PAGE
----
The court added that there was no exigency to excuse the warrant requirement because (1) Olson was known not to be the murderer; (2) the murder weapon had already been recovered; (3) officers knew the occupants of the residence were friends of Olson and were not in any danger; (4) officers had the house surrounded; and (5) it was evident the suspect could not escape. Since the entry was not justified by exigency, consent, or warrant, it was unconstitutional under Payton. Olson was therefore permitted to suppress his statement.

The Olson case stands for the rule that an overnight guest will normally be allowed to maintain a suppression motion or a civil rights lawsuit based on an alleged unlawful entry or search of his host's residence.

Minnesota v. Carter

A confidential informant in Eagan, Minn., tipped police that drugs were being packaged in an apartment rented by Kimberly Thompson. An officer went there and stood on a walkway, looking through a window, as Melvin Johns and Wayne Carter weighed and bagged cocaine inside Thompson's apartment. The men were later stopped as they drove away, and a search of their vehicle disclosed drugs and a weapon.

Tracing this discovery to the officer's earlier surveillance through their host's windows-which was alleged to constitute an illegal search-both men moved to suppress everything. This time, the U.S. Supreme Court ruled that the guests had no legitimate expectation of privacy in their host's apartment.

"A defendant must demonstrate that he personally has an expectation of privacy in the place searched, and that his expectation is reasonable. In Minnesota v. Olson we decided that an overnight guest in a house has the sort of expectation of privacy that the Fourth Amendment protects. Carter and Johns were not overnight social guests but temporary out-of-state visitors.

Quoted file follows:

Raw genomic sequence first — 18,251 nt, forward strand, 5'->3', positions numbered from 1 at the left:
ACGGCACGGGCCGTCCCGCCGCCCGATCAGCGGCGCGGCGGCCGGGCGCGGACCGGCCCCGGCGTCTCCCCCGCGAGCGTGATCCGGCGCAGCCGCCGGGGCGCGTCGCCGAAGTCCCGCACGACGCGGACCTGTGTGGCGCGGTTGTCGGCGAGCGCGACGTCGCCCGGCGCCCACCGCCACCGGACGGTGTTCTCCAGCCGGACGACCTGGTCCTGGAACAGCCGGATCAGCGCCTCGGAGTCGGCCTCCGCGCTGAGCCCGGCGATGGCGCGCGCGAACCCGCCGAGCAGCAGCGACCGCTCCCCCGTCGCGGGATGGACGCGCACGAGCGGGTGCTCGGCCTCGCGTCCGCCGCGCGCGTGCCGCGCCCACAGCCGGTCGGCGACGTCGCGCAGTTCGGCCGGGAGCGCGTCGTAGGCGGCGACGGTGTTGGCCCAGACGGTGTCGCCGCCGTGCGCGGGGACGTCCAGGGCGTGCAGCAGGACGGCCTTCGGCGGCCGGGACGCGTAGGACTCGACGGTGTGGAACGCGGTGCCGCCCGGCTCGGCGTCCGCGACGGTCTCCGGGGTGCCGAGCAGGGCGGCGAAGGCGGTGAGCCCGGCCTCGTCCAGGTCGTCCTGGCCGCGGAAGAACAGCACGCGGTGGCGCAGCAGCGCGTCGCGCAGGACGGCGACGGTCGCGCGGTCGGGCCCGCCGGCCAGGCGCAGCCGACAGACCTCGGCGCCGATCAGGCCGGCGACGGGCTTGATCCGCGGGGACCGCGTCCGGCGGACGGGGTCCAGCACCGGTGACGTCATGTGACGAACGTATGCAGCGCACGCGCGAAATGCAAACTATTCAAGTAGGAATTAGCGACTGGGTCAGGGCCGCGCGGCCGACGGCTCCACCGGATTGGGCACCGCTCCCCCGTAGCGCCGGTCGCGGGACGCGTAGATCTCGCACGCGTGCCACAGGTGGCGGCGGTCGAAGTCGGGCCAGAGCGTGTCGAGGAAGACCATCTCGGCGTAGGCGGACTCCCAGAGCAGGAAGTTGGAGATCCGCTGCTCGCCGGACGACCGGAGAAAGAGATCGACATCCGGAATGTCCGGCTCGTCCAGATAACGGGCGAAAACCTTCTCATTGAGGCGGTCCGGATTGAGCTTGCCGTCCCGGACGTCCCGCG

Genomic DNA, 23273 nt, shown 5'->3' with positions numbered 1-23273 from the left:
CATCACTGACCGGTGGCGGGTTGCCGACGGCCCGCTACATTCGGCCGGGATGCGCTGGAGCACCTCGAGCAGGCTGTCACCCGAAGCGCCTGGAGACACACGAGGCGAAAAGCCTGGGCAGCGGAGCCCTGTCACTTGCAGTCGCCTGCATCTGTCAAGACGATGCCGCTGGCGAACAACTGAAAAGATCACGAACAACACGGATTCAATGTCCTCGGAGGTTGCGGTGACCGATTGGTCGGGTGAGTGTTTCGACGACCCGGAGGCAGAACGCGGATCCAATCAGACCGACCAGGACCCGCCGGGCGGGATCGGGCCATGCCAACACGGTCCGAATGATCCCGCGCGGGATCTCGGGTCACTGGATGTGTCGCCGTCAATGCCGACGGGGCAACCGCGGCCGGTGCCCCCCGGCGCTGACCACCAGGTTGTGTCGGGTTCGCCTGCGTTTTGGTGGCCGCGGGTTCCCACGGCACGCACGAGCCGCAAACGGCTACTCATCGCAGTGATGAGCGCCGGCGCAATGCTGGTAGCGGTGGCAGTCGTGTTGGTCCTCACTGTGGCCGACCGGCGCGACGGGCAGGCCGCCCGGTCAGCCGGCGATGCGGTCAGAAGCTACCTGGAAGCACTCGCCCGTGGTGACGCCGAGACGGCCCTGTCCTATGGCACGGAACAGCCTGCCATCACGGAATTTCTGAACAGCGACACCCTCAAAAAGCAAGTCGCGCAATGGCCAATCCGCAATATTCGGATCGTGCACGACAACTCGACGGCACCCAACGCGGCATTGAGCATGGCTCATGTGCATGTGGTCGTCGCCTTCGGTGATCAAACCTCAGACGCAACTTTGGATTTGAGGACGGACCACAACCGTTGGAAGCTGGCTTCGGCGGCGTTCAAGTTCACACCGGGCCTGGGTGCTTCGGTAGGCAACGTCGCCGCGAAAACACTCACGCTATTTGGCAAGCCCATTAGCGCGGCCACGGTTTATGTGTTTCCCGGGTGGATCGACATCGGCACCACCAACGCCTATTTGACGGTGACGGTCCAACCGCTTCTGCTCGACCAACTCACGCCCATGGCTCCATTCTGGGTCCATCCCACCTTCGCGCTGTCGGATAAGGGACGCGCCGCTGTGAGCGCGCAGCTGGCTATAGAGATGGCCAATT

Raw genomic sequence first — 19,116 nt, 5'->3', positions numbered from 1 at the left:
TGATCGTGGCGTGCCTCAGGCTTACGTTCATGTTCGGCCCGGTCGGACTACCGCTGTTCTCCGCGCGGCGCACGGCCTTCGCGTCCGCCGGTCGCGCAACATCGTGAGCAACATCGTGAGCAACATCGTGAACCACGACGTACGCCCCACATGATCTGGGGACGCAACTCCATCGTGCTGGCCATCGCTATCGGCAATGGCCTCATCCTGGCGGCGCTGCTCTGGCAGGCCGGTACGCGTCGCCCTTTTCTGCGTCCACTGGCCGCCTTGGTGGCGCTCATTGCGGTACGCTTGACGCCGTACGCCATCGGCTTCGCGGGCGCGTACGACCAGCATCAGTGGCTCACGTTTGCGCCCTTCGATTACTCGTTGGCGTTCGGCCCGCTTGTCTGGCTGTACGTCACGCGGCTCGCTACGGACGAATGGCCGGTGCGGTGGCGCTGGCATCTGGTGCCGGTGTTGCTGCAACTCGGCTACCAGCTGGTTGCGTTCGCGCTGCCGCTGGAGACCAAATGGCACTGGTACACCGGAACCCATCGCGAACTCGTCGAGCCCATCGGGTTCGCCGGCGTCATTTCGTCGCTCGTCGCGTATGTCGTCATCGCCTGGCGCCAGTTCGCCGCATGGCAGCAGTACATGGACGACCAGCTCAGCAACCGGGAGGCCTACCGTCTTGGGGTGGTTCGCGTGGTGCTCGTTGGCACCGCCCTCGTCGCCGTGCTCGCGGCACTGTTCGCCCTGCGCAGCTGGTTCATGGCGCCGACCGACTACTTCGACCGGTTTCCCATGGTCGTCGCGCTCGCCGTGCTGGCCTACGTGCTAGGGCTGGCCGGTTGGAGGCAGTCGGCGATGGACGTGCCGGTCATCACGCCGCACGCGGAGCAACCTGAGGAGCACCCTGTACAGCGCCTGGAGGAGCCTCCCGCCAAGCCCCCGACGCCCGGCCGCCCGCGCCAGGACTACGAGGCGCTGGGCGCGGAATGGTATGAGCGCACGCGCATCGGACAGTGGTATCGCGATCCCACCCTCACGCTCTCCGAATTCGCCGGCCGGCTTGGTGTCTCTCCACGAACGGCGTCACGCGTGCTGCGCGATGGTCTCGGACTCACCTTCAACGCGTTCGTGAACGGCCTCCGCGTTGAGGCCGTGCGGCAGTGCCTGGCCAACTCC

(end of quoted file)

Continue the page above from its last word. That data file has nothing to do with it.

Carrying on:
"Though an overnight guest in a home may claim the protection of the Fourth Amendment, one who is merely present with the consent of the householder may not. While the apartment was a dwelling place for Thompson, it was for these defendants simply a place to do business. We therefore hold that any search which may have occurred did not violate their Fourth Amendment rights." (Minnesota v. Carter) (The court did not decide whether or not the sidewalk surveillance through the window constituted a search, lawful or otherwise.)

The Carter case stands for the rule that a mere visitor will normally not be allowed to maintain a suppression motion or a civil rights lawsuit based on an alleged unlawful entry or search of his host's residence.

Investigative Questioning

An officer who makes no attempt to determine the status of all occupants at the time of entry and search will leave suspects with a clean slate to make any claims they choose in court. On the other hand, an officer who ties each occupant down with pointed questions will take away the suspects' ability to make uncontested claims later, after learning the significance of their status under Olson and Carter.

Early in the investigation, you might separate the occupants and ask them one at a time, "This is your house, isn't it? Yeah, but I bet you stayed here last night, didn't you? Yeah, but I bet you were planning on staying here tonight, weren't you?" Phrasing these questions as if you're trying to get the suspect to agree may keep him from falsely claiming residency or overnight guest status and prevent fabricated allegations of standing in court. Document all responses in your report to show who does and who doesn't have standing to contest your entry and search.

Devallis Rutledge is a former police officer and veteran prosecutor who currently serves as Special Counsel to the Los Angeles County District Attorney. He is the author of 12 books, including "Investigative Constitutional Law."